Lawsuit accuses Mountie of using excessive force

A Yukon man is suing a Whitehorse RCMP officer for assault and battery and wrongful arrest, claiming he was punched multiple times in the face nearly two years ago.

A Yukon man is suing a Whitehorse RCMP officer for assault and battery and wrongful arrest, claiming he was punched multiple times in the face nearly two years ago.

It appears the officer is the same one who is currently under investigation by an Outside organization for punching a different man earlier this year.

Court documents filed by Stefan Brynjolfsson name Const. Nathan Menard.

Online comments and news reports have identified Menard as the officer in a video where he appears to punch Joshua Skookum after responding to a 911 call in April.

A different online video, of Menard discussing martial arts, appears to be of the same person.

Neither the RCMP nor the Alberta Serious Incident Response Team, which is investigating, will confirm that Menard is the subject of the investigation.

Documents filed this week by Brynjolfsson in Yukon Supreme Court claim Brynjolfsson and Menard met each other at a Whitehorse gym.

They are both trained in Brazilian jujitsu. Menard has a brown belt.

After celebrating Canada Day at a downtown bar, Brynjolfsson says a female friend asked him to walk her home. He admits they were both intoxicated.

According to the lawsuit, Menard approached the pair in his police car and asked if Brynjolfsson’s friend was OK, and “Brynjolfsson advised his friend that she does not have to answer Menard’s questions and they continued walking until Brynjolfsson saw his friend off at her home.”

After, Brynjolfsson claims he was walking home himself when he saw “Menard affronting another female person at her own truck.”

He says he told the officer to leave her alone.

The lawsuit claims Menard came over and started punching him “repeatedly in the face causing him to fall down, hitting his head against the sidewalk, continuing to punch him and violently restrain him with a painful arm hold.”

None of the allegations have been proven in court, and the RCMP has not filed a statement of defence yet.

The lawsuit says that Brynjolfsson was bleeding, but neither Menard nor the officers who arrived as back-up got him medical help.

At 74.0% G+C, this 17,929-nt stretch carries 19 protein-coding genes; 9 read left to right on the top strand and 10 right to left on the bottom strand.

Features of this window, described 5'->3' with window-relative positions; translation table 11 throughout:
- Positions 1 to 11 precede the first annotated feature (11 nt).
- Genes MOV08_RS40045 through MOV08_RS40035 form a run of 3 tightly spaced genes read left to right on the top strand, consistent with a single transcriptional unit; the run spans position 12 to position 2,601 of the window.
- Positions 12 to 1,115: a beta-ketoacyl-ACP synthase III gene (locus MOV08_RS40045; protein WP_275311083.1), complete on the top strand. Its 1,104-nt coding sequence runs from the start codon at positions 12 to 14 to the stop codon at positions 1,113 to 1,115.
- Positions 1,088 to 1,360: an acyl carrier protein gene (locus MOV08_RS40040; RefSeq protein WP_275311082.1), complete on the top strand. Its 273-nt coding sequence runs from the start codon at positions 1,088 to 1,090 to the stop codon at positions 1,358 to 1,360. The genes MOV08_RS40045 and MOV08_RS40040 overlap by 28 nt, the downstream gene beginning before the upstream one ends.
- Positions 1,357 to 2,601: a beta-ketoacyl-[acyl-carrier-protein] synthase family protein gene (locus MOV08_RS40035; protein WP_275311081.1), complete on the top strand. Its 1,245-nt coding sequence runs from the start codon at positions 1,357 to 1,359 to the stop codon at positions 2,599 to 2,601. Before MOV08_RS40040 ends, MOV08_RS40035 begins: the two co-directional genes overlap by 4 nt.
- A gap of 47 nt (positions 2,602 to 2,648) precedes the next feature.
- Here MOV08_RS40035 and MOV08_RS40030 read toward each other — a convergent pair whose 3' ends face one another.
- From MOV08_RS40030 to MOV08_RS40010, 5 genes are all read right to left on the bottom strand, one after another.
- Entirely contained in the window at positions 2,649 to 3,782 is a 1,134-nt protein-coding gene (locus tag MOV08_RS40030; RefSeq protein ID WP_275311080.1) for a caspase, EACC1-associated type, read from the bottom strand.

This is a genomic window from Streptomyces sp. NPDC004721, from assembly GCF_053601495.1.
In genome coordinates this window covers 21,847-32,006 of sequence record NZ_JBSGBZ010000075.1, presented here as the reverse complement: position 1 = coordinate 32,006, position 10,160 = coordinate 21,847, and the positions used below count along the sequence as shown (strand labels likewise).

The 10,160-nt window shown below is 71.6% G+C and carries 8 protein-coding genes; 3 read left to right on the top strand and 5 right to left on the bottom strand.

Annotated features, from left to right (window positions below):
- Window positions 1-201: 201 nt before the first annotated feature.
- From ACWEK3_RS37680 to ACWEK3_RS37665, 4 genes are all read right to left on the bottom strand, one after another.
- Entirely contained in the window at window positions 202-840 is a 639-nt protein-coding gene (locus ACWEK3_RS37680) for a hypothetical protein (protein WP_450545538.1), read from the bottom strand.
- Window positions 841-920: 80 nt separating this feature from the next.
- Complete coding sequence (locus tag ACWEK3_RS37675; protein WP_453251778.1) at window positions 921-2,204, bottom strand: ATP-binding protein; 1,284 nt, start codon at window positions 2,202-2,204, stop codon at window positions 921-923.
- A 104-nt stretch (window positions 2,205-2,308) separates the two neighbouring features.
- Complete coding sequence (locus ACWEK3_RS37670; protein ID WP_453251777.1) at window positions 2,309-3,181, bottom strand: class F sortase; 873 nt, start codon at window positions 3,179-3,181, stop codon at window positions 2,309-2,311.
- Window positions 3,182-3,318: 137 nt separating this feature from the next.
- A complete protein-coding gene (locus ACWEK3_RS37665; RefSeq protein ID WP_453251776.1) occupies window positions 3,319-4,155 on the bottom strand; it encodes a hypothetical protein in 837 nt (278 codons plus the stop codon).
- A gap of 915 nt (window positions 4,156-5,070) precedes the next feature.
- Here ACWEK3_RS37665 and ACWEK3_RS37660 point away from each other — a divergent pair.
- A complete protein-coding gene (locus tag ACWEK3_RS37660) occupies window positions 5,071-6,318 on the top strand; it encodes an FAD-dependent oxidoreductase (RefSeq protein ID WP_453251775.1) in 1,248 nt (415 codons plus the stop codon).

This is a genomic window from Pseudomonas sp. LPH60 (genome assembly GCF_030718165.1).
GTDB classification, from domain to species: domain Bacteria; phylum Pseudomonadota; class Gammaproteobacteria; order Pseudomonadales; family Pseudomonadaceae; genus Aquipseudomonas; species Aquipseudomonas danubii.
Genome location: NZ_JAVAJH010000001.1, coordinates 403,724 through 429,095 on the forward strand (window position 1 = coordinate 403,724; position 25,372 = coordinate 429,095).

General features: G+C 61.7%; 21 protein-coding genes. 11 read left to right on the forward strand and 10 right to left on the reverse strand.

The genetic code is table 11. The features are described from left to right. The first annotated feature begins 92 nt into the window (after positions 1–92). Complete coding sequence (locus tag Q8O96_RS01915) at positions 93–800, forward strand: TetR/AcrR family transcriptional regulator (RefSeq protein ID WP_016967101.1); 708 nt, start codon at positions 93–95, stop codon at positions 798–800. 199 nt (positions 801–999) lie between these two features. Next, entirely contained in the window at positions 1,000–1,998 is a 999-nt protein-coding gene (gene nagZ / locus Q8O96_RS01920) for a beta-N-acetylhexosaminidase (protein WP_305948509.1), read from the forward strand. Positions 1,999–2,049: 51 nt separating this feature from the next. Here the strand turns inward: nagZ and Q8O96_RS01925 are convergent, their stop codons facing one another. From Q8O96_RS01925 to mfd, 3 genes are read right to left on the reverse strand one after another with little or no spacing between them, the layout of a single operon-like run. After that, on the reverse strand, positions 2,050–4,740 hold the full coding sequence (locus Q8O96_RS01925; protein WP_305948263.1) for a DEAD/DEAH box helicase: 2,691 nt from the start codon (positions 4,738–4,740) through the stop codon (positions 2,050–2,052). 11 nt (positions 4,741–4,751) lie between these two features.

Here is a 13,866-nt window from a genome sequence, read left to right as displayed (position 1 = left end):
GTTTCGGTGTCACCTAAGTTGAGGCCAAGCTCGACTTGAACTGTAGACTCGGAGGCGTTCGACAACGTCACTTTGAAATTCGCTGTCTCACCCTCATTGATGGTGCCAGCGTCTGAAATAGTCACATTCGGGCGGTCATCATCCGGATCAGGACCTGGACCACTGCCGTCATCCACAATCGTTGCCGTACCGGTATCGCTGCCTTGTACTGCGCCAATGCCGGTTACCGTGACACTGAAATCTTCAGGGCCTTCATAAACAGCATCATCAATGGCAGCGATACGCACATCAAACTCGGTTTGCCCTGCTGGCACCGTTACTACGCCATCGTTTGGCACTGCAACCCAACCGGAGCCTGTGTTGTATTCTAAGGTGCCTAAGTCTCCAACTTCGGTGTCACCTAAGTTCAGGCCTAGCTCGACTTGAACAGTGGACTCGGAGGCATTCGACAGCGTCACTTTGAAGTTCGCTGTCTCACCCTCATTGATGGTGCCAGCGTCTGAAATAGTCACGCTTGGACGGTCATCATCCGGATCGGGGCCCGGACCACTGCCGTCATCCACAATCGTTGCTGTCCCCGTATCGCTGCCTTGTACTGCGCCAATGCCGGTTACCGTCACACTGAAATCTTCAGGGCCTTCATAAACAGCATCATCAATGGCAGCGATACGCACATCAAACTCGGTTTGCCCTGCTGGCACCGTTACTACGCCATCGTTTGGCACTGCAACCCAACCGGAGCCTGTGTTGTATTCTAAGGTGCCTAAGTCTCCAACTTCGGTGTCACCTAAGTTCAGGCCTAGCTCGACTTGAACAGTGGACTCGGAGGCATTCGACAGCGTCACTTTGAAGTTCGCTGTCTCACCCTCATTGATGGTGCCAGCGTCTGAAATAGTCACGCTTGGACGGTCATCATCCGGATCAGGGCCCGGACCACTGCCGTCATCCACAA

Brynjolfsson was arrested and sent to the drunk tank. He was charged with resisting arrest and obstructing a peace officer.

Those charges were stayed “and resolved by way of adult diversion,” the lawsuit says, without offering details.

He says he suffered a head injury, cuts and bruises and severely damaged his right shoulder, which will require surgery in the future.

Brynjolfsson says Menard used excessive force that was “applied with malice, and with the intention of injuring Brynjolfsson and/or with the knowledge that said force was excessive in the circumstances.”

He says the arrest was unlawful because Menard had no reason to believe he had committed a crime or was a threat.

Brynjolfsson claims he was denied rights protected under the Canadian Charter of Rights and Freedoms. He says he was arbitrarily detained, denied his rights to liberty and security and was not read his rights during his arrest.

He is seeking an unspecified amount of damages from either Menard or the Attorney General of Canada.

Nothing in the lawsuit explains why Brynjolfsson waited nearly two years to file the lawsuit. In the Yukon, cases alleging assault and battery have to be filed within two years.

RCMP spokesperson David Gilbert said he can’t comment on whether Brynjolfsson filed a complaint after his arrest or if the police ever investigated internally.

Meanwhile, ASIRT is still investigating the officer who appeared to punch Joshua Skookum during his arrest this year.

Video of the incident was recorded on a cell phone in a Jeckell Street home on Sunday, April 5.

In the short clip, which was posted to Facebook the same day, a police officer is seen swinging his fist towards Skookum’s face while trying to arrest him.

Police have said they need to be publicly responsible for their actions, which includes the use of force. But they also said the video only tells part of the story.

Lynn Crawford, a spokesperson for ASIRT, said the outside investigators are still looking into what happened on the video.